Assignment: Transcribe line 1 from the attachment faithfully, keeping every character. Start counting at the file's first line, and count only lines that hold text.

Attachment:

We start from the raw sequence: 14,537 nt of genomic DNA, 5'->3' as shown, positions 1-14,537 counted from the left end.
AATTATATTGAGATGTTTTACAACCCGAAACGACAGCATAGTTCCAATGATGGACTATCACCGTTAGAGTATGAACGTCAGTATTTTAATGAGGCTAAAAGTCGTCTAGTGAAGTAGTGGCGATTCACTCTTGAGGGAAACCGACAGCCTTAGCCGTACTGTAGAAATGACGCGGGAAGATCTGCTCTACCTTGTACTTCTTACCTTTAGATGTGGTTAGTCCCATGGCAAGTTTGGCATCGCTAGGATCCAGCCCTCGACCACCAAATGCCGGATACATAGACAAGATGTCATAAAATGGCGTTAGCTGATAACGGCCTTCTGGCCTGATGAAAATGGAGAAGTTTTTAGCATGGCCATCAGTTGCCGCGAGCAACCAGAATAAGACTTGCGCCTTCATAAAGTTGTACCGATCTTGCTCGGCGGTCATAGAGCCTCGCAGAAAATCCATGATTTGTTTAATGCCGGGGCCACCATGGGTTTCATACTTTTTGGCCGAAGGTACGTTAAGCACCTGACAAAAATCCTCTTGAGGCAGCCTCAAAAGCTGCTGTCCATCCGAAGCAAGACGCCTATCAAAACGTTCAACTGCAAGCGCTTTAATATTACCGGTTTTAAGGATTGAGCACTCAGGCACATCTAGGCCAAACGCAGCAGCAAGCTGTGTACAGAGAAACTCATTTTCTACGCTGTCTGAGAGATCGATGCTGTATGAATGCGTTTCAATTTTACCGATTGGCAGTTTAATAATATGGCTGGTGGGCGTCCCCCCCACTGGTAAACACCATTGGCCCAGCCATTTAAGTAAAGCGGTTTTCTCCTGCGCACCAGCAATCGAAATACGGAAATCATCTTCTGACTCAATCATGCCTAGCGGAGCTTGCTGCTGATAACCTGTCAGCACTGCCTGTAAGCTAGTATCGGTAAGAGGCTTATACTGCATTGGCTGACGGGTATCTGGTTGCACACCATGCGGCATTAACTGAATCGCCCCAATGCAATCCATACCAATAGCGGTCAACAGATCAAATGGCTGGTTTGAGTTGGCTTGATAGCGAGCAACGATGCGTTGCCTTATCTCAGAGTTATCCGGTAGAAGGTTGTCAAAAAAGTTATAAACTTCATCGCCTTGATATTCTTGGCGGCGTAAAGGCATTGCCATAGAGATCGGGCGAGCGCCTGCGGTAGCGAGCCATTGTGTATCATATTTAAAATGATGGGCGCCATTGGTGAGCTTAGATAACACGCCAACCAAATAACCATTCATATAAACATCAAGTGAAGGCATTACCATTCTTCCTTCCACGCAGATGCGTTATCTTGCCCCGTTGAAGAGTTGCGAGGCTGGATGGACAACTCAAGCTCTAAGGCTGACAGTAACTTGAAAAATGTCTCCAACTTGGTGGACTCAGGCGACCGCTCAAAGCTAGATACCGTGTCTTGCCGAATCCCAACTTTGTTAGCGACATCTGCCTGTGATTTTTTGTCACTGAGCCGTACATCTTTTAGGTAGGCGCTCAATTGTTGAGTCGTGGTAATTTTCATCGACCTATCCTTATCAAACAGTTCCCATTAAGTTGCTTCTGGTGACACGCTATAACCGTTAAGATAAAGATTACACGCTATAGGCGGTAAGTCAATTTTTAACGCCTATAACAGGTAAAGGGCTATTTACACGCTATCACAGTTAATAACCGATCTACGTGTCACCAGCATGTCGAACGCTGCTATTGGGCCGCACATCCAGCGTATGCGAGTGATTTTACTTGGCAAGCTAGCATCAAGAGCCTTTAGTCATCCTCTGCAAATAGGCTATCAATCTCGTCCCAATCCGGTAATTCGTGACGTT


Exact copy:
We start from the raw sequence: 14,537 nt of genomic DNA, 5'->3' as shown, positions 1-14,537 counted from the left end.